The ReSET - Baltimore’s Future is Tied to Immigration


Newt Fowler

Baltimore City’s population continues to shrink, another 1.2% by latest measure. Baltimore County may be facing a similar fate, with no growth this past year. And while it’s tempting to lay the blame at crime, education and other challenges facing both jurisdictions, according to a recent Brookings Institution study on how demographics are shifting nationally, there are patterns playing out as people leave urban centers for exurbs and small towns. It’s a trend cities have little control over, save one factor highlighted by the Brookings study – their approach to immigration.

After a decade of growth experienced by cities (which Baltimore missed out on), according to the Brookings’ report, “Americans are spreading out again into suburbs, exurbs, and smaller towns and rural areas.” “Because these trends largely reflect shifts in domestic migration within the United States, immigration from abroad is increasingly counteracting population decline for areas experiencing out-migration.” Simply put, for those cities which do not want to face a contracting tax base and the increasing pressure that places on delivering services, immigration matters more than ever. Immigration is becoming an economic development imperative for many cities.

The Baltimore Sun laid out the most recent U.S. Census results for the region and state, not only underscoring the population loss for Baltimore City and stagnation for Baltimore County, but the growth that other Maryland counties are experiencing as domestic migration patterns quickly shift. But the Brookings study focuses in on the evolving patterns underlying immigration. “Immigration trends change more gradually, because immigrants tend to move to where there are existing immigrant communities of the same nationality, and respond to more long-term economic circumstances.”

What the Brookings study underscores is that when a community approaches immigration intentionally, creating a welcoming environment, focusing on growing immigrant communities already present, and ensuring that barriers to integration and success are lowered, it resets demographic trends. Immigration becomes a countervailing and stabilizing factor against domestic migration to suburbs and exurbs playing out.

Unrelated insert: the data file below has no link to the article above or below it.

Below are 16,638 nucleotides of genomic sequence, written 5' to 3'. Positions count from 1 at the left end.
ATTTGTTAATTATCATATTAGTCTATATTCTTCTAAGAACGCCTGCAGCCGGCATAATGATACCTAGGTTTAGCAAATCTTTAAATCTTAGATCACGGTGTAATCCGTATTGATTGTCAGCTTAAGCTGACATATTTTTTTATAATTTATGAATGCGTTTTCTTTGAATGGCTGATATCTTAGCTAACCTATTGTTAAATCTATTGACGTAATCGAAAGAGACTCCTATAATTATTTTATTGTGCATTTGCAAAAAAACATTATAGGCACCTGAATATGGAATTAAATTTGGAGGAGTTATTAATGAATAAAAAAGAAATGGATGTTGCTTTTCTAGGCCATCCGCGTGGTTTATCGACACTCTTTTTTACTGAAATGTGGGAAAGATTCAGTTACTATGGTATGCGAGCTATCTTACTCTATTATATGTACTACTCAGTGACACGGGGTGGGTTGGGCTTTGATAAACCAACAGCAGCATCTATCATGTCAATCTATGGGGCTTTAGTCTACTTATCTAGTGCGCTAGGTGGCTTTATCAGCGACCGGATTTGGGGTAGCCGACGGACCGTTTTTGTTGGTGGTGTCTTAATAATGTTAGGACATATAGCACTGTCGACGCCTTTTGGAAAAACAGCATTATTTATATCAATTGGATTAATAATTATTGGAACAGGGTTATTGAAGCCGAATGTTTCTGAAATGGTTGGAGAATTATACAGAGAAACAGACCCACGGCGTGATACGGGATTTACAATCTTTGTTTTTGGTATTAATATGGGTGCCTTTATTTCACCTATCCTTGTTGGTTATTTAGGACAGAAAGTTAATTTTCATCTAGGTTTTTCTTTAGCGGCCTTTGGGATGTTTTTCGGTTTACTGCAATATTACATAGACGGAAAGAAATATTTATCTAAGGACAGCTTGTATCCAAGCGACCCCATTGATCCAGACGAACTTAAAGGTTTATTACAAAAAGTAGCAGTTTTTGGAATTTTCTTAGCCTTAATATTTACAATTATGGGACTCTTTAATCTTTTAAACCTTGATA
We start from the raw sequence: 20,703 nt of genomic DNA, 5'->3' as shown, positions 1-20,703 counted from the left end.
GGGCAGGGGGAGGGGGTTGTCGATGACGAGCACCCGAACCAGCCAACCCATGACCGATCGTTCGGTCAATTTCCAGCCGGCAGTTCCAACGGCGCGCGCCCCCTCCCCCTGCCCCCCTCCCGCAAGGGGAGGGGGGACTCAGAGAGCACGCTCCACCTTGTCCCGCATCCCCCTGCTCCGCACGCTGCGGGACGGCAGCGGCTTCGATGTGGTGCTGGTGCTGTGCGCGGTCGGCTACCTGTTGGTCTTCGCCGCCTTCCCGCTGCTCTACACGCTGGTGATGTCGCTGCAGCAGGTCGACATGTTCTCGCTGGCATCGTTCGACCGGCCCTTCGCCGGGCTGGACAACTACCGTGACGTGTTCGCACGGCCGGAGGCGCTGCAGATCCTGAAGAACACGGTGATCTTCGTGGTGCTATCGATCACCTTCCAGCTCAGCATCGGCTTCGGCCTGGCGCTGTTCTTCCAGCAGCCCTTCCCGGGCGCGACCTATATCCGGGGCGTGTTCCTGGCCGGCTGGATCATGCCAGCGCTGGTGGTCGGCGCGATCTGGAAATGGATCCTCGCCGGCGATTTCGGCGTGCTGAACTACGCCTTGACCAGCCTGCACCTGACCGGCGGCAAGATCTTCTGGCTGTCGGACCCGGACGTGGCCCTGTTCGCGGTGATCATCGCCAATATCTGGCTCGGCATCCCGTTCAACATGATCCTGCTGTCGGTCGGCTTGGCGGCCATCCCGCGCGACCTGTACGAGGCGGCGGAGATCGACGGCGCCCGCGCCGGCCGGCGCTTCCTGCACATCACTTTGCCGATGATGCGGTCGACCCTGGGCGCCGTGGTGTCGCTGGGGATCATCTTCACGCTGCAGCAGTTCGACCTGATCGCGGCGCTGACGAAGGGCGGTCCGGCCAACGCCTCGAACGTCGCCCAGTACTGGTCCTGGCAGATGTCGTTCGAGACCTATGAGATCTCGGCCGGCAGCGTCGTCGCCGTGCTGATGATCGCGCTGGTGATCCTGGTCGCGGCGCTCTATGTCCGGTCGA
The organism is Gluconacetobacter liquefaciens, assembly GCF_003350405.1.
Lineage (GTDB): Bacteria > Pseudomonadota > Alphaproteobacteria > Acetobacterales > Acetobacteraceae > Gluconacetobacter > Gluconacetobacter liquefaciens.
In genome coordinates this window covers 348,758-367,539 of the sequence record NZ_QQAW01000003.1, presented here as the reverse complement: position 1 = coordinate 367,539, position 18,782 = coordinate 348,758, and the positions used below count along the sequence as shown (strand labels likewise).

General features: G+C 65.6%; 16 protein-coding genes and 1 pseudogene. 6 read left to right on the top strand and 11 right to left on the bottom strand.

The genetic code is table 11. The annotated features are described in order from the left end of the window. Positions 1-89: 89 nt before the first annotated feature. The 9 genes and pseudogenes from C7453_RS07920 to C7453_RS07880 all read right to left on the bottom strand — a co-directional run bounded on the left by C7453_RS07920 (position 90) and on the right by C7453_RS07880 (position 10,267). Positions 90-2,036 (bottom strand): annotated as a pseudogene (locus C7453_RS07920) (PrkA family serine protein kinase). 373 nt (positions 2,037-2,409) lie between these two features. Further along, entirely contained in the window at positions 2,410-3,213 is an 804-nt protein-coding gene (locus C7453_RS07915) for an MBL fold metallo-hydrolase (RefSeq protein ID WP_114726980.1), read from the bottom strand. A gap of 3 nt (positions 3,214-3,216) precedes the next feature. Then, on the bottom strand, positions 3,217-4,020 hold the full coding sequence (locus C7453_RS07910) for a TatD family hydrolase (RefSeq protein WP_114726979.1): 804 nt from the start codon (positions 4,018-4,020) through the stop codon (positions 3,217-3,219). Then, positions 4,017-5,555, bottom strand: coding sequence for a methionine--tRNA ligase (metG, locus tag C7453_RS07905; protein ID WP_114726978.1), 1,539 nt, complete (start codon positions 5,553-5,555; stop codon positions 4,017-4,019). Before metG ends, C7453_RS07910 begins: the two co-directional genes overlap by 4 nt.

Such an immigration policy should not be at the detriment of continuing to address the challenges faced by Baltimore’s disadvantaged residents. We should do everything we can to help all communities succeed, but what is sobering about these recent national demographic trends is the reality that without focusing on growing immigrant communities, we may not have done enough to return our city and region to a healthy future. No matter how successful other efforts are at inclusion, population loss will likely continue. The demographic challenges faced by cities such as Baltimore only underscores the need for a comprehensive, well designed immigration policy.

With more than 30 years’ experience in law and business, Newt Fowler, a partner in Womble Bond Dickinson’s business practice, advises many investors, entrepreneurs and technology companies, guiding them through all aspects of business planning, financing transactions, technology commercialization and M&A. He’s the pastboard chair of TEDCO. Newt can be reached at

Recent Deals

Interested in advertising your deals? Contact Edwin Warfield.

Connect with these Baltimore Professionals on LinkedIn

  • Edwin Warfield

    Editor in Chief, Warfield Digital

  • Jean Halle

    Independent Consultant

  • Larry Lichtenauer

    President of Lawrence Howard & Associates

  • Newt Fowler

    Partner at Womble Carlyle, LLP

  • David Crowley

    Owner at Develop DC

  • Carolyn Stinson

    Stinson Marketing Group